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Greening And Environment

Selati Bridge marks 100 years (on the 25th October 2023) since the first tourists entered Kruger National Park by rail

Kruger Shalati celebrates a momentous occasion: a century since the inaugural overnight railway stay and bush feast by tourists into the renowned Kruger National Park.

The rich history of Kruger Shalati began in 1886 with the discovery of gold in the Selati River basin, drawing a surge of fortune seekers to the Murchison Range, southeast of Tzaneen. In 1893, plans were approved for a railway line, which was completed by 1894, connecting Komatipoort to Newington (now in the Sabie Sand Game Reserve), except for the Sabi Bridge, now known as the Selati Bridge, at Skukuza. However, construction was delayed due to corruption and the South African War in 1899. It resumed in 1909, and the Selati line officially opened for railway traffic in 1912, marking its completion.

In 1923, as the gold reserves dwindled, the ‘Round in Nine Tour’ was introduced to bolster the railroads’ profits. This 9-day tour of Mozambique and the Lowveld was a captivating journey. James Stevenson-Hamilton, the Park’s first warden, collaborated with the organizing authority to promote Kruger Park. The tour included a night’s rest at the Selati Bridge before proceeding to Newington at the break of dawn.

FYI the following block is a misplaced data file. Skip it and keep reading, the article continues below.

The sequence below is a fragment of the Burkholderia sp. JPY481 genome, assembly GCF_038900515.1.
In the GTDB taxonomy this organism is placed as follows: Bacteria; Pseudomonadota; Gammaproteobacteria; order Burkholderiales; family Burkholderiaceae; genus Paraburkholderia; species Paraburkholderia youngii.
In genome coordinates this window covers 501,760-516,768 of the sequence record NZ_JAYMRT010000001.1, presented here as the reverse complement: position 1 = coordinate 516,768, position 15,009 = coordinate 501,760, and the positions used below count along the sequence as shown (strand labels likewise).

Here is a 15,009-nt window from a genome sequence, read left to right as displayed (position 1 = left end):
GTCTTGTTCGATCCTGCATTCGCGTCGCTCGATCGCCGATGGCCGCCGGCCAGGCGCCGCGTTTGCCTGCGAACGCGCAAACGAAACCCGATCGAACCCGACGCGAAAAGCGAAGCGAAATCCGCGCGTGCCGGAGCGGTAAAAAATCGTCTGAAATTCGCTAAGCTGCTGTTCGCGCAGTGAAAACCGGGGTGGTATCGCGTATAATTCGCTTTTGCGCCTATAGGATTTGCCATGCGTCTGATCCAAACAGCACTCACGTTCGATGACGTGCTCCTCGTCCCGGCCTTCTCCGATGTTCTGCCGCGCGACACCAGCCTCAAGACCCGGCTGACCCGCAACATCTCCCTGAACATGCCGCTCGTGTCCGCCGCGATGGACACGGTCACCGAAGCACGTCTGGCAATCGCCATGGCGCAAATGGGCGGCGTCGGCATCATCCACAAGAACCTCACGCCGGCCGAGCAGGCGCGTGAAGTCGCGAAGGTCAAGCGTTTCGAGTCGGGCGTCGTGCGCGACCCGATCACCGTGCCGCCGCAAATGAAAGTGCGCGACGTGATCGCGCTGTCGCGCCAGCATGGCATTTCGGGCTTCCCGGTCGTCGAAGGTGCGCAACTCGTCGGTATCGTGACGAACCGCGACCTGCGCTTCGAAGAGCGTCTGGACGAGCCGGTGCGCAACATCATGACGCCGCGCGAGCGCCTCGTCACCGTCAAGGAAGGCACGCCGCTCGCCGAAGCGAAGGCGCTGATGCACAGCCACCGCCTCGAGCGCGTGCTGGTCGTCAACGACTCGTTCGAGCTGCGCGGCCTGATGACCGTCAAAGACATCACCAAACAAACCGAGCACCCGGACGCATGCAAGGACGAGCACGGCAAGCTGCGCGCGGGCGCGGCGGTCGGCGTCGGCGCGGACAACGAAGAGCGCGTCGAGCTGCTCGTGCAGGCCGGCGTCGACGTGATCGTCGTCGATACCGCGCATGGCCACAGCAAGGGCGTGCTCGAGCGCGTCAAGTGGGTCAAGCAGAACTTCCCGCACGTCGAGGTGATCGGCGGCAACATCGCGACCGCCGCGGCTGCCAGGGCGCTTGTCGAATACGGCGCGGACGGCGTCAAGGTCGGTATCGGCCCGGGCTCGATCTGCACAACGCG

The captivating leg through the game reserve was one of the trip’s highlights. Evenings came alive with enchanting tales, melodies from a grand piano, and exquisite dining experiences around a magnificent campfire near the Selati Bridge. A skilled game ranger accompanied the tour, guiding eager tourists on short walks through the untamed bush.

This pivotal moment marked the birth of a culture of conservation. James Stevenson-Hamilton eloquently stated, “The public’s fascination with animals and the conversations I overheard among guests gave me confidence in the potential of our national park scheme. It could be a cherished asset to the country, and hearteningly, the South African public, despite tradition, demonstrated a profound appreciation for wildlife without a desire to harm them.”

Over time, the number of trains multiplied, and environmental concerns emerged. The Selati Line was eventually rerouted along the Park’s border, and after 50 years of grandeur, the legendary overnight Kruger bush feast bid farewell in 1973.

However, in 2016, a vision of restoration emerged. Sanparks aimed to rekindle this illustrious history, creating an enchanting space where visitors could revisit this unique experience. The Motsamayi Tourism Group had the honour of developing Kruger Shalati, The Train on the Bridge, and Kruger Station where the original train may be viewed in a modern setting.

In 2020, amidst the challenges of Covid-19, these iconic tourism destinations opened their doors, gaining resounding international acclaim.

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